When you get the H1N1 flu because the Centers for Disease Control botched the vaccine program, you suffer for a week. When you have a CDC more attuned to the political than the scientific, the pain lasts a lot longer. In fact, it’s possible that the distraction of politics is the cause of fumbles in handling the agency’s real job.
Health officials have struggled with what President Obama declared “a national emergency.” Even though there finally might be enough vaccine, the CDC just recalled 800,000 doses. This follows an incompetent effort to meet American demand for the new vaccine. Massively behind schedule, the government managed to deliver only a fraction of the promised 160 million doses.
The head of the CDC, Dr. Thomas R. Frieden, administered a dose of understatement, warning the H1N1 vaccine rollout was “going to be a little bumpy.” The director, one of Time magazine’s 2009 “people who matter,” got the job based on politicizing medicine. He “managed to persuade balky New Yorkers to say fuhgeddaboutit to cigarettes and trans fats in restaurants,” wrote Time. He’s an appropriate choice for what the CDC has become.
Alarmed by the “national emergency,” parents were desperate to find the vaccine. Even that desperation was part of the CDC design. CDC communications strategist Kristine Sheedy actually complained that “people generally don’t panic.” Being “overreassuring and minimizing a threat … actually presents a risk,” she continued. They want to “alarm people just enough so they’ll get the vaccine.”
Getting alarmed didn’t turn out to be realistic. The flu wasn’t anywhere near as bad as predicted. “I think it is very likely to be the mildest pandemic on record,” Marc Lipsitch told one paper. Lipsitch, a Harvard epidemiology professor, “led a federally funded analysis” of the swine flu, so he should know.
But science and medicine are complicated and it would be fair to give the CDC the benefit of the doubt if those were its only major problems. They aren’t.
The CDC has been plagued by difficulties for several years. In an era where Climategate casts doubt on science in general, scientific accuracy should be a particular concern.
In 2005, the CDC falsely claimed that obesity was killing 400,000 Americans a year, making it our No. 1 health problem. But those numbers collapsed under their own weight.
Upon being found out, CDC first attempted to tweak its results down to 365,000. A later study showed even the adjusted total was about 14 times higher than the roughly 26,000 believed to be correct. To add insult to injury, that new study “found that people who are modestly overweight actually have a lower risk of death than those of normal weight,” according to the Associated Press.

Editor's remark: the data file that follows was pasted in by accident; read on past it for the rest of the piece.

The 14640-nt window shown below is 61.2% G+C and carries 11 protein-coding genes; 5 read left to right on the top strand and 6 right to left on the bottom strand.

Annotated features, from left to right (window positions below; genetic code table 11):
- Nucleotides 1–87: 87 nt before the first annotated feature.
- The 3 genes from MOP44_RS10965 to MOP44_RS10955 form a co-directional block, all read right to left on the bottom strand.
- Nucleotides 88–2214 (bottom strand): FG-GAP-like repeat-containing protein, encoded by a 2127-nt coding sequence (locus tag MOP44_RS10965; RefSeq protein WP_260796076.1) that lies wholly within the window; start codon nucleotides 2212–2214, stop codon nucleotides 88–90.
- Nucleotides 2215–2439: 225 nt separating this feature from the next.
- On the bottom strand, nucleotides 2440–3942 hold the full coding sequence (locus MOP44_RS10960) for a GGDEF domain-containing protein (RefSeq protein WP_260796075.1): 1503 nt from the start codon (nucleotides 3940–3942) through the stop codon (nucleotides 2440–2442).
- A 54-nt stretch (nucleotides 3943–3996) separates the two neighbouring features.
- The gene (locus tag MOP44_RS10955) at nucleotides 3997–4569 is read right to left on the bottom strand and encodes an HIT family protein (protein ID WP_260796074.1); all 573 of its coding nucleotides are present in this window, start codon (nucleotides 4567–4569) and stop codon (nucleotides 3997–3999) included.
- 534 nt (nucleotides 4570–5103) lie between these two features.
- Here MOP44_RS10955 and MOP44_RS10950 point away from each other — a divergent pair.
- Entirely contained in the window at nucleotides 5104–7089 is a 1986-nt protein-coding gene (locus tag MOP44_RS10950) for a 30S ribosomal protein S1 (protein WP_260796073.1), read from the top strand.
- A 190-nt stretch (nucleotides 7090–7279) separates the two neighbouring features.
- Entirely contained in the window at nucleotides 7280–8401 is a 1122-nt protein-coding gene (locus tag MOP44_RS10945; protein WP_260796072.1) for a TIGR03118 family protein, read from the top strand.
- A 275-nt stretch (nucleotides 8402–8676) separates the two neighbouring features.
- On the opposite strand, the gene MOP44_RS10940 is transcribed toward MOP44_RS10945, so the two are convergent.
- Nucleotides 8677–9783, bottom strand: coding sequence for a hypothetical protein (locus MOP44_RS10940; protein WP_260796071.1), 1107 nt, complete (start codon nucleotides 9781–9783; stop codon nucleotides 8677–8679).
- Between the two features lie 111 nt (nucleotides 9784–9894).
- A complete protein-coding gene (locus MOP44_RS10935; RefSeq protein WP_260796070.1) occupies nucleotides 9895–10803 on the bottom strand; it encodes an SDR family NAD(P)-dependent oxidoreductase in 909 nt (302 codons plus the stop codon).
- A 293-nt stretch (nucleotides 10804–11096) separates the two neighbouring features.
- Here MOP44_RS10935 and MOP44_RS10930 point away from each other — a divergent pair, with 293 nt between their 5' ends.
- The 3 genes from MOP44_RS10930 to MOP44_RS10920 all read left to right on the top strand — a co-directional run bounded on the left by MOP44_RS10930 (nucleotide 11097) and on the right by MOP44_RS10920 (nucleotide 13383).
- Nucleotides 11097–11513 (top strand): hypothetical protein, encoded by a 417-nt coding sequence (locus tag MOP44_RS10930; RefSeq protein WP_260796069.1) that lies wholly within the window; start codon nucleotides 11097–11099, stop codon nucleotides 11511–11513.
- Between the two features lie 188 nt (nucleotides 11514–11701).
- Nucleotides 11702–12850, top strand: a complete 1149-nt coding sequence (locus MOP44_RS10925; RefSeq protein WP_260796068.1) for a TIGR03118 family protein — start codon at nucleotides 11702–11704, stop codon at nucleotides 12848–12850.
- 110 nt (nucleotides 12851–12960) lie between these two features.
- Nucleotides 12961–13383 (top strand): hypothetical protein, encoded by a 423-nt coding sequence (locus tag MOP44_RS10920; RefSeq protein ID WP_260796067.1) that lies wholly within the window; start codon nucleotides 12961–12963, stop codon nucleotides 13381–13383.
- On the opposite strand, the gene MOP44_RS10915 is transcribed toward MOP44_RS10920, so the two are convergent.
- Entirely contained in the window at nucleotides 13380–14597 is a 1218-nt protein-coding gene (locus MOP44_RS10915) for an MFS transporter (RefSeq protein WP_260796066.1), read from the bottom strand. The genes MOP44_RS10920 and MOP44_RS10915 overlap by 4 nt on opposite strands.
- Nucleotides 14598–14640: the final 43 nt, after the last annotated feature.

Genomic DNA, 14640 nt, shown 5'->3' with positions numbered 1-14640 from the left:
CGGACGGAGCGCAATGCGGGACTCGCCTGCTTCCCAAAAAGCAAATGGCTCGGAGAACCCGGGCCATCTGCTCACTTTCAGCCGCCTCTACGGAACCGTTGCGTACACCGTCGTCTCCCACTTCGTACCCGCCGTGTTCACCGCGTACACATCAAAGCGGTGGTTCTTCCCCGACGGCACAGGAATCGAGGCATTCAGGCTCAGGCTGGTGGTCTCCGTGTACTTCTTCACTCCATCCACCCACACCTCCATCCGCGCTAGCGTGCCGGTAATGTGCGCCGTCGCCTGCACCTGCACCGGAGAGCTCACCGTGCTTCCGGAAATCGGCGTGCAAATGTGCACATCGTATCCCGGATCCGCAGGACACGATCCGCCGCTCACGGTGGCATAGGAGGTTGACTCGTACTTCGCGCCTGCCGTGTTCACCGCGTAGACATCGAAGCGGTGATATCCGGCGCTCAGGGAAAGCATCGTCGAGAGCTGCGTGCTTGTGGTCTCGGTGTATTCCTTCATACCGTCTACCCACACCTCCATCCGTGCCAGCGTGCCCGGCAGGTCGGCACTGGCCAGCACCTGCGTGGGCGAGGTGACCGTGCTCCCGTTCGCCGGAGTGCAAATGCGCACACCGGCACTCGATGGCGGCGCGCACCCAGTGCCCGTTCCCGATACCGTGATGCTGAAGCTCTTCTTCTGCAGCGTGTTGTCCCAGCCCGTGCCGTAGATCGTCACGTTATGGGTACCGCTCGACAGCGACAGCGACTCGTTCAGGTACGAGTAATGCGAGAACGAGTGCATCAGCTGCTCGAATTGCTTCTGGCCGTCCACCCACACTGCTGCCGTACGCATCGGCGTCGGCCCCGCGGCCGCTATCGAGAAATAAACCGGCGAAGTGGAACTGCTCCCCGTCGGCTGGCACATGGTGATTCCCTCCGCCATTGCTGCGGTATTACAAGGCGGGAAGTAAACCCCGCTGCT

CDC refused to admit how totally ridiculous its results were. AP reported that: “the CDC is not going to use the brand-new figure of 25,814 in its public awareness campaigns and is not going to scale back its fight against obesity.”
Once again, the CDC wanted to alarm people just enough so that agency bureaucrats would have a compliant public willing to take their advice. And again, reality wasn’t quite so alarming.
For at least a decade, CDC has been making suspect claims about what it views as vices - food, alcohol and tobacco. One CDC classic concluded its findings “suggest higher alcohol taxes and higher minimum legal drinking ages are associated with lower STD incidence among certain age groups.”
It’s a claim like that can have impact years later. In an article just this past September, two medical “experts” took that poorly substantiated leap even further, calling for an alcohol tax to fund health care reform. A “tax increase of 3 cents per beer would cut youth gonorrhea by 9 percent,” they argued. Why not tax beers 35 cents and defeat gonorrhea altogether?
The CDC also pushes a creeping prohibitionism one tiny grant, one tiny nudge at a time. Among the latest is spending $4 million to “develop web-based tools to evaluate the potential impact of prevention strategies to reduce youth exposure to alcohol marketing.” The award went to the Center for Alcohol Marketing and Youth, a group more committed to fighting the alcohol industry than anything else.
The CDC is supposed to be “dedicated to protecting health and promoting quality of life through the prevention and control of disease, injury, and disability.” With many public health scourges of the 20th century long defeated, remaining challenges can seem insurmountable. Inch by inch progress against the remaining real challenges to public health isn’t going to land congressional funding boosts after gushers of fawning publicity. Changing the subject and even changing the definition of public health fixes that problem for the CDC. That’s why the CDC’s public health mission quietly transforms into political health manipulation.
Dan Gainor is the Boone Pickens Fellow and the Media Research Center’s vice president for business and culture.